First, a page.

Significant progress made on R292m Sir Lowry's Pass river upgrade

14th February 2024

By: Natasha Odendaal

Creamer Media Senior Deputy Editor


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Since breaking ground on the R292-million major upgrade of the Sir Lowry’s Pass river a year ago, the City of Cape Town is on track to complete the project in 2026.

The upgrades, in an effort to reduce flooding, started in February 2023.

The 12 km Sir Lowry's Pass river, at an elevation of around 1 200 m above sea level in the Hottentots Holland Mountain Nature Reserve, has been divided into three regions based on its vertical alignment.

These comprise the 1 km upper region, which has steep slopes owing to the surrounding mountains; the 8 km middle region, which flows through hills, fynbos, vineyards and Sir Lowry's Pass Village; and the 3 km lower region, which is the base flow channel below the N2 highway before entering False Bay.

“Because of the kind of mountains that surround the river, the region has concentrated downpours for brief periods of time, which leaves the river vulnerable to severe flooding,” explains Water and Sanitation MMC Councillor Zahid Badroodien.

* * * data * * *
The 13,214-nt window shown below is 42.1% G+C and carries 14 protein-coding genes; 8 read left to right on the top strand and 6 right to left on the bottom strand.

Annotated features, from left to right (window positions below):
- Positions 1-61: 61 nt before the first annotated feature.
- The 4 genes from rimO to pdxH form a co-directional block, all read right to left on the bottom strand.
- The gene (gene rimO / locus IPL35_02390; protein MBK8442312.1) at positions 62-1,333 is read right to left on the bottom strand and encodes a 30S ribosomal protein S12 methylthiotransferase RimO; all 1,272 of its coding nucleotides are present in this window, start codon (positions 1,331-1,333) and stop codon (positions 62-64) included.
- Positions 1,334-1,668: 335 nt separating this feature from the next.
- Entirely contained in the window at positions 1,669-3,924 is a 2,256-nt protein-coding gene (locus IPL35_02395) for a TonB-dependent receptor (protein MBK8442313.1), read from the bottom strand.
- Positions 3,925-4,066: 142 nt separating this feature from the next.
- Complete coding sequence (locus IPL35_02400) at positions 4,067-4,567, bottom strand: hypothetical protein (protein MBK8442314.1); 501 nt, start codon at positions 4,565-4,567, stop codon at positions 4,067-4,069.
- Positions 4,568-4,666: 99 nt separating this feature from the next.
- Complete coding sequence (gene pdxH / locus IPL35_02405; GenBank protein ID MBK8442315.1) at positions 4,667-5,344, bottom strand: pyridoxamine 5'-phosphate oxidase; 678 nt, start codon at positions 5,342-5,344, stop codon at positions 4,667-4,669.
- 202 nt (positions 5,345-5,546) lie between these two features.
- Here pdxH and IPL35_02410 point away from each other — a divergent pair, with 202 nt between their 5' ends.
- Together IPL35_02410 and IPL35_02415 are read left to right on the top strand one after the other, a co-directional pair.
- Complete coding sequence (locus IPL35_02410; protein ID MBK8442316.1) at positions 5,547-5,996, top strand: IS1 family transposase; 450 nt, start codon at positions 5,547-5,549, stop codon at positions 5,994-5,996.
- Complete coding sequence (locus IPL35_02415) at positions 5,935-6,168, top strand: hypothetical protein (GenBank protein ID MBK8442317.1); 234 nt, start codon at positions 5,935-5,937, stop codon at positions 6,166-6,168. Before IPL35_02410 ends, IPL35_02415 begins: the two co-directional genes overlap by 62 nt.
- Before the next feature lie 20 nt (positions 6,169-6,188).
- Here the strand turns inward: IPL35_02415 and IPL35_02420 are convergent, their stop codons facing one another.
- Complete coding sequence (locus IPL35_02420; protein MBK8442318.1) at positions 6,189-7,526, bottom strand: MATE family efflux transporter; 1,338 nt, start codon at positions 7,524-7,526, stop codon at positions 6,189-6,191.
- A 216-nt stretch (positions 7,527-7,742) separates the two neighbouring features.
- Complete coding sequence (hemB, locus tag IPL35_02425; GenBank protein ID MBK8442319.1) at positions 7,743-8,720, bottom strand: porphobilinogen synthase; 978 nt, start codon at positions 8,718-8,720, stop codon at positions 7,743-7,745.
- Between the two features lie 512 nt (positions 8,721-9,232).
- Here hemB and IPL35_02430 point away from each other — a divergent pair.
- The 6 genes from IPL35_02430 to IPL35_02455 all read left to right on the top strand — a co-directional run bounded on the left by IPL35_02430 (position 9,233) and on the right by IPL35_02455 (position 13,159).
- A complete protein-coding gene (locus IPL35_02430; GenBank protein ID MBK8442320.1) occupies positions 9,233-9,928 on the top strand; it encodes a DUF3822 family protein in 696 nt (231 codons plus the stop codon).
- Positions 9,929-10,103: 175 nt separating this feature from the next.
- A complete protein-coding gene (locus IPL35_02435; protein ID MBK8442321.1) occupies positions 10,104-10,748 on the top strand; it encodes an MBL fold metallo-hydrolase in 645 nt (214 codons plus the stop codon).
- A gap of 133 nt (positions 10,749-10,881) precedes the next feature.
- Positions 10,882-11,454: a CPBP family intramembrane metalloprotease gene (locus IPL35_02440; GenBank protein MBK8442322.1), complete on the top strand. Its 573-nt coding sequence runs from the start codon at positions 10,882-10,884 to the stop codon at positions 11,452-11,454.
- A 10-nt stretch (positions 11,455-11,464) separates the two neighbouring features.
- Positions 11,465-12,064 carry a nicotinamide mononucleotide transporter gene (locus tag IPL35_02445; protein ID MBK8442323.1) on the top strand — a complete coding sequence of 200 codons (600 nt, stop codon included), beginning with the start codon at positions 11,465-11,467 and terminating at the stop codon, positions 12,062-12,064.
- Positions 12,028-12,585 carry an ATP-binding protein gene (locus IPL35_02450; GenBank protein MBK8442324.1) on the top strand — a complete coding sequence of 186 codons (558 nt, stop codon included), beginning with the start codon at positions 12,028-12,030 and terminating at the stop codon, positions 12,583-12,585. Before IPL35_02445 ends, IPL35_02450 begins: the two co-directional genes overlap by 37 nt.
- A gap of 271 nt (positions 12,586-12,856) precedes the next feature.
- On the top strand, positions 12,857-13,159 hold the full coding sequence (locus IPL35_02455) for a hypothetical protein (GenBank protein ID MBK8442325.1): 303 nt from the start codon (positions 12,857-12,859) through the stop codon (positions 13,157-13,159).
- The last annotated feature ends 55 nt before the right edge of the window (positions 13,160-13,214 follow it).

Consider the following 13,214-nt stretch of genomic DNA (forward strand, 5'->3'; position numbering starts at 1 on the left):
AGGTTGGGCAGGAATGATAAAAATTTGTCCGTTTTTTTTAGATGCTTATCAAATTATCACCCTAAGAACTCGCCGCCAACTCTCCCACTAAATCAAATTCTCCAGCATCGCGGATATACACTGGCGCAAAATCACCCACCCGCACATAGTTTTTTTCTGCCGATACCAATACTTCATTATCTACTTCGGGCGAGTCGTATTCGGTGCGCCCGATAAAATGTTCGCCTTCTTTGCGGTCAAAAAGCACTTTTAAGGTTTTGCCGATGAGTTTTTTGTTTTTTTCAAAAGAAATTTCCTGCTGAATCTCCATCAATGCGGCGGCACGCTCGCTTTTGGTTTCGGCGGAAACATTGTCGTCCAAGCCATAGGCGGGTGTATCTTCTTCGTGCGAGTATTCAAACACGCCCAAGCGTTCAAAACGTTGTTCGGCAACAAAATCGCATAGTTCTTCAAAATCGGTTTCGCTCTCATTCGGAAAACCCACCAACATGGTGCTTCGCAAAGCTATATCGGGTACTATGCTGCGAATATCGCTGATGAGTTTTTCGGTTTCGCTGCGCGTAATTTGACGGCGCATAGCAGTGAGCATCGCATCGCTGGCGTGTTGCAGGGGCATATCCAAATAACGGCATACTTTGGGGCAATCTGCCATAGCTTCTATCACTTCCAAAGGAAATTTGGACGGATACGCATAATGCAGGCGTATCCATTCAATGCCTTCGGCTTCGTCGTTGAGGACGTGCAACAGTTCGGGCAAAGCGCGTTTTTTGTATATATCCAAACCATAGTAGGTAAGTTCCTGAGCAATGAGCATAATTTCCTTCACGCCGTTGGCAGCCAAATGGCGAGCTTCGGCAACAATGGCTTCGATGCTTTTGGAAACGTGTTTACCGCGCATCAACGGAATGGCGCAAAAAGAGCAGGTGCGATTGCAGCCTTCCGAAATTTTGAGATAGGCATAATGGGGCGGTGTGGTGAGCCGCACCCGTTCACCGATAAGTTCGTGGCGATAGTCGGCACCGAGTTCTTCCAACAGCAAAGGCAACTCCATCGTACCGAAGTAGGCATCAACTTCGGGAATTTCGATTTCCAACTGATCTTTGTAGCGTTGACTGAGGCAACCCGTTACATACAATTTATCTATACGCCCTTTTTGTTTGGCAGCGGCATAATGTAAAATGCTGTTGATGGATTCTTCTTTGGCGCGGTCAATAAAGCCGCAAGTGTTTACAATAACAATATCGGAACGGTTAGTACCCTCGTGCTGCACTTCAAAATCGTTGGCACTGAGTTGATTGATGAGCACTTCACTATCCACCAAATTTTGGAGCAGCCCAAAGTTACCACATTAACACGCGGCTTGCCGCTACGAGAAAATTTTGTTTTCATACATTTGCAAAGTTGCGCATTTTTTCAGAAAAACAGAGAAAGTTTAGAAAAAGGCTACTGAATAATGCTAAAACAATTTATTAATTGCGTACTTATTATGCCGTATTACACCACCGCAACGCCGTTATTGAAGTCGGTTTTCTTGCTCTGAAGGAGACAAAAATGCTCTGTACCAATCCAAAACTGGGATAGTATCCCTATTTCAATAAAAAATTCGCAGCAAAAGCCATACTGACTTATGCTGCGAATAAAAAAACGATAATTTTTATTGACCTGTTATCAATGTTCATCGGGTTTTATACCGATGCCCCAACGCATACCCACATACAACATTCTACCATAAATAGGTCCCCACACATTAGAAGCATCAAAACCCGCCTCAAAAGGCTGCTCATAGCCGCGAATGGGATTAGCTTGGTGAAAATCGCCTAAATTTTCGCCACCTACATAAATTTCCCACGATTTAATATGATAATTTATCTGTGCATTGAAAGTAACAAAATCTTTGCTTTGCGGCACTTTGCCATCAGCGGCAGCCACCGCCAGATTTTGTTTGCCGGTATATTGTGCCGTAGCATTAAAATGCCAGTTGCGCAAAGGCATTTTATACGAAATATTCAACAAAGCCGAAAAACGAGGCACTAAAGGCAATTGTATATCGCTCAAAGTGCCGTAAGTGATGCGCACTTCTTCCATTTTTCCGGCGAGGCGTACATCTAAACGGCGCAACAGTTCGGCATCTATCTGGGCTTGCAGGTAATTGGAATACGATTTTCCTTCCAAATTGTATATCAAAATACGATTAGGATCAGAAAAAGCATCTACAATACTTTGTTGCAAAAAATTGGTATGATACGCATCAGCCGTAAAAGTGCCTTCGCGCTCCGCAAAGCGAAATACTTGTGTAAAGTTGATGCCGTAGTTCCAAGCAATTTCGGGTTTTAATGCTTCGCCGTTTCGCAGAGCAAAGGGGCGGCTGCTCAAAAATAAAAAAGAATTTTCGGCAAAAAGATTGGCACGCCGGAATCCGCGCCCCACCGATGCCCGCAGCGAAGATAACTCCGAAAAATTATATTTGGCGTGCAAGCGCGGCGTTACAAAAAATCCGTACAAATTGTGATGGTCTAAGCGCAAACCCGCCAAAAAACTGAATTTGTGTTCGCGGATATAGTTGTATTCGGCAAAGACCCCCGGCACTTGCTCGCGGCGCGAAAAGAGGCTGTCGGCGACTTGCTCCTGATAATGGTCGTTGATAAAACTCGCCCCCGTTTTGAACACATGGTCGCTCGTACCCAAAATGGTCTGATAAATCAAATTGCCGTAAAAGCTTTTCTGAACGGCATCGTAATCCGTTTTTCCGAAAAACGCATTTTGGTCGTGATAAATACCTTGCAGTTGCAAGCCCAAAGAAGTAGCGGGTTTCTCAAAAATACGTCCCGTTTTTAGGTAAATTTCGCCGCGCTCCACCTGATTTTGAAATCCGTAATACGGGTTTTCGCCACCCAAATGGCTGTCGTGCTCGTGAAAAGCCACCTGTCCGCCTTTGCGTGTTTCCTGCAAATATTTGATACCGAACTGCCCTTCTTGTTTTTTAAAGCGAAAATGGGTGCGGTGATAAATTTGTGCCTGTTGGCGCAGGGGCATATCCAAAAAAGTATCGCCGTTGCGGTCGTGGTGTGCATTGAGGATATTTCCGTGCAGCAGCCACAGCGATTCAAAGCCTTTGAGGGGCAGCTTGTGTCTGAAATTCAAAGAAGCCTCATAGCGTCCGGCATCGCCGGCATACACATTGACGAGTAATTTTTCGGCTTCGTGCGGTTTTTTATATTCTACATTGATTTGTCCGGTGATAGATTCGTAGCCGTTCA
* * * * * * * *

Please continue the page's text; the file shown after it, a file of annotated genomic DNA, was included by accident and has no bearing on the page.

“With its ongoing programmes for river maintenance and upgrades, the city is making incredible progress.”

The extensive upgrades include berm construction, grade leveling and rectification of the Sir Lowry's Pass river's alignment between the N2 in the north and False Bay (Indian Ocean), which will open up land for development and drastically lower the risk of flooding.

The upgrade further includes the construction of bridges, erosion control measures like riprap, gabions, berms and small concrete structures, the creation of non-motorised transport facility pathways, service provision, landscaping and the demolition of various walls and structures.

“By upgrading the area, the Gordons Bay community will be protected from future flooding and significant tracts of undeveloped land will become available for residential development,” said Badroodien.

Similar flood alleviation projects being undertaken by the City of Cape Town include the Lourens, Geelsloot, Macassar rivers and Soet River Detention Ponds projects, with investments into these initiatives and other projects citywide costing over R122.23-million for the 2023/24 financial year.

Edited by Creamer Media Reporter


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